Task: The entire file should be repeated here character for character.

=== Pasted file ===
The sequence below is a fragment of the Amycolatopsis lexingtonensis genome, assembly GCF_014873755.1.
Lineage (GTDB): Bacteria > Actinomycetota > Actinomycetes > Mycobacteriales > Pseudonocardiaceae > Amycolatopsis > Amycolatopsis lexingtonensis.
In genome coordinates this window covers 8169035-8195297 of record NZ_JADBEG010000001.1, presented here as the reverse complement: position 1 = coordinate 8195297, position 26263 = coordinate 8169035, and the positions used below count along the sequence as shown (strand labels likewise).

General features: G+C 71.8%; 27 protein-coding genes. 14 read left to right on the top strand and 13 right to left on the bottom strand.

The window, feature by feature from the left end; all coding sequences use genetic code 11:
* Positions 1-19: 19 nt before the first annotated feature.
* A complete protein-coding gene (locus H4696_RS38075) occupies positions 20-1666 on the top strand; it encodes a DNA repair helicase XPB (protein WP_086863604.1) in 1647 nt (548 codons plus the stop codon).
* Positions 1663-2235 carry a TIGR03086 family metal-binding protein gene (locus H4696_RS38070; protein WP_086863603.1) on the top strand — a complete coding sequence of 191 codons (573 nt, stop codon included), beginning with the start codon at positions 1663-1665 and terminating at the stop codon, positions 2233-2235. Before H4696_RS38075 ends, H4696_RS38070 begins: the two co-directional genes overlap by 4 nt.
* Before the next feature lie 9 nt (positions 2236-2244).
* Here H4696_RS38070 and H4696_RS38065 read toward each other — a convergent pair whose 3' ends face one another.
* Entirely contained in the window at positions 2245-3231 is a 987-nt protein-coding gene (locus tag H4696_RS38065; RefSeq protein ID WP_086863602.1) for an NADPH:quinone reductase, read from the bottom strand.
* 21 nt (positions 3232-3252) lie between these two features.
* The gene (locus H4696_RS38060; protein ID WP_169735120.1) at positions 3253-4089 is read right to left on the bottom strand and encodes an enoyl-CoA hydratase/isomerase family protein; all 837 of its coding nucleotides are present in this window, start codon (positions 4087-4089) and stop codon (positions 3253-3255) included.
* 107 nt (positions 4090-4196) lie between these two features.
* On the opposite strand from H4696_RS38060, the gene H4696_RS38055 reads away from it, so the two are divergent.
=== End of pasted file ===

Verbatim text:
The sequence below is a fragment of the Amycolatopsis lexingtonensis genome, assembly GCF_014873755.1.
Lineage (GTDB): Bacteria > Actinomycetota > Actinomycetes > Mycobacteriales > Pseudonocardiaceae > Amycolatopsis > Amycolatopsis lexingtonensis.
In genome coordinates this window covers 8169035-8195297 of record NZ_JADBEG010000001.1, presented here as the reverse complement: position 1 = coordinate 8195297, position 26263 = coordinate 8169035, and the positions used below count along the sequence as shown (strand labels likewise).

General features: G+C 71.8%; 27 protein-coding genes. 14 read left to right on the top strand and 13 right to left on the bottom strand.

The window, feature by feature from the left end; all coding sequences use genetic code 11:
* Positions 1-19: 19 nt before the first annotated feature.
* A complete protein-coding gene (locus H4696_RS38075) occupies positions 20-1666 on the top strand; it encodes a DNA repair helicase XPB (protein WP_086863604.1) in 1647 nt (548 codons plus the stop codon).
* Positions 1663-2235 carry a TIGR03086 family metal-binding protein gene (locus H4696_RS38070; protein WP_086863603.1) on the top strand — a complete coding sequence of 191 codons (573 nt, stop codon included), beginning with the start codon at positions 1663-1665 and terminating at the stop codon, positions 2233-2235. Before H4696_RS38075 ends, H4696_RS38070 begins: the two co-directional genes overlap by 4 nt.
* Before the next feature lie 9 nt (positions 2236-2244).
* Here H4696_RS38070 and H4696_RS38065 read toward each other — a convergent pair whose 3' ends face one another.
* Entirely contained in the window at positions 2245-3231 is a 987-nt protein-coding gene (locus tag H4696_RS38065; RefSeq protein ID WP_086863602.1) for an NADPH:quinone reductase, read from the bottom strand.
* 21 nt (positions 3232-3252) lie between these two features.
* The gene (locus H4696_RS38060; protein ID WP_169735120.1) at positions 3253-4089 is read right to left on the bottom strand and encodes an enoyl-CoA hydratase/isomerase family protein; all 837 of its coding nucleotides are present in this window, start codon (positions 4087-4089) and stop codon (positions 3253-3255) included.
* 107 nt (positions 4090-4196) lie between these two features.
* On the opposite strand from H4696_RS38060, the gene H4696_RS38055 reads away from it, so the two are divergent.